Conn Marsden was born in Parowan, Utah, on August 23, 1925. He passed away peacefully after a lengthy illness, on March 26, 2013, at Vista Grande Nursing Home in Cortez, Colo. at the age of 87.
When Conn was a youngster, the family moved to Cedar City, Utah, where his father owned and operated Marsden's Men Store. Conn's job was to get an education, of course, and he easily managed a successful graduation from Cedar City High School. Now the plan was college, but along came the big distraction - WWII. Conn was eager to serve. He signed and suited up joining the U.S. Army Air Corps and served as a bomber pilot from September 1943 to March 1946. He trained and flew stateside, to his frustration, during his tour of duty. Then when he finally got the order to get into the action, the bomb was dropped on Hiroshima. Everything stopped. Time to go home, get on the GI Bill and become a college freshman at the University of Utah. He became house manager at his fraternity (ex military guys, not kids) and they all tried very hard not to allow studies to interfere with their social lives. However, they all got their degrees and were ready to move on.
And moving on meant moving on to Las Vegas, Nev. Conn tried to become a craps dealer but couldn't quite make the grade with the pit boss. It was a good thing because he then did some serious looking and was hired by Nevada Power Company as a rate analyst. In June of 1966, Conn married his buddy and best friend, Terrym who worked in television at the CBS affiliate KLAS-TV. They had great times in Vegas, but loved to vacation in Colorado. They knew Colorado would be home after retirement. And that's what happened. Conn stayed with Nevada Power for some 35 years and retired in 1990 as Vice President of Rates and Regulatory Affairs. It was time to pack up.
Conn and Terry knew the Mancos area very well and soon bought a small horse property up on Summit Ridge and arrived in the '90/91 deep snow winter. A big culture change from the Nevada desert. Conn just loved it. They bought a couple of paint horses, rescued three dogs and too many cats. Then they got a bass boat. Not quite active enough, Conn, being the business and utility man, joined the board of directors of the very first Summit Ridge Water District. In his spare time he began doing income tax for a number of families and started Summit Tax Service.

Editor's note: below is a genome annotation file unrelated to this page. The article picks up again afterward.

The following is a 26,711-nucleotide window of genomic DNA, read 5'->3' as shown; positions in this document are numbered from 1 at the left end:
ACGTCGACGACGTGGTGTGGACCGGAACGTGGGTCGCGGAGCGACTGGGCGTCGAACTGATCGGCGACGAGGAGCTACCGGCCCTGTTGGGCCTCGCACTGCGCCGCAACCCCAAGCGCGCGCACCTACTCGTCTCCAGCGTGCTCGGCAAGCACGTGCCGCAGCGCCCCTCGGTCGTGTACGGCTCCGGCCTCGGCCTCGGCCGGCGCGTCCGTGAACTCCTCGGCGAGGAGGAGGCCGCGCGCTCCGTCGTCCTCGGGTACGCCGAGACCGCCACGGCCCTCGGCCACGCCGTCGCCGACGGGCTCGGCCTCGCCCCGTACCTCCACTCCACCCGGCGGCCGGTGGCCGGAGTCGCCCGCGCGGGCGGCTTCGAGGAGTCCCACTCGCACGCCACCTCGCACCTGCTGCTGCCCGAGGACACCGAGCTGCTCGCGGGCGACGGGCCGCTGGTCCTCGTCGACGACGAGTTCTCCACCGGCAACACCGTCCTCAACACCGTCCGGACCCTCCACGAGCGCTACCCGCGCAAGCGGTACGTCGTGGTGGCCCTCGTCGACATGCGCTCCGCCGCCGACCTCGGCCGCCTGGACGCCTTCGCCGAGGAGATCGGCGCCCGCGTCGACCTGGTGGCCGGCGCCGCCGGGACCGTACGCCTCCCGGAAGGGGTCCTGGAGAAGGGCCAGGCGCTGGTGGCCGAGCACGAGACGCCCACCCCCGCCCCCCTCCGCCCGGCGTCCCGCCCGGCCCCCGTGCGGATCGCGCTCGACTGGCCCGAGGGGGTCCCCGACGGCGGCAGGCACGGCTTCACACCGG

In 2003, while now a member of the Mancos Chamber of Commerce, Conn felt that the town could use more of the "art colony" feel. He offered up an idea to his friends, Marilyn Kroeker and Barbara Hackett, and the beginnings of The Artisans of Mancos became a reality.
Surviving Connell is his devoted wife, Terry; his sister, Marjorie Hayborne (Rick); and brother, Jerry Marsden (Lee). He said the only kids they had had four legs. Passing before Conn were his parents and a younger sister, Barbara (Bobbie) Jones. He also leaves behind many wonderful friends, too many deceased before him. Conn loved Colorado so much and was grateful to have spent the last 23 years of his life in this beautiful state.
He requested no formal service or flowers, and asked that contributions be made in his name to Hospice of Montezuma, P.O. Drawer 740, Cortez, Colo. 81321 and For Pets Sake, P.O. Box 1705, Cortez, Colo. 81321.
Arrangements were made through Ertel Funeral Home. For further information or to send condolences, log on to www.ertelfuneralhome.com and click on the obituary section.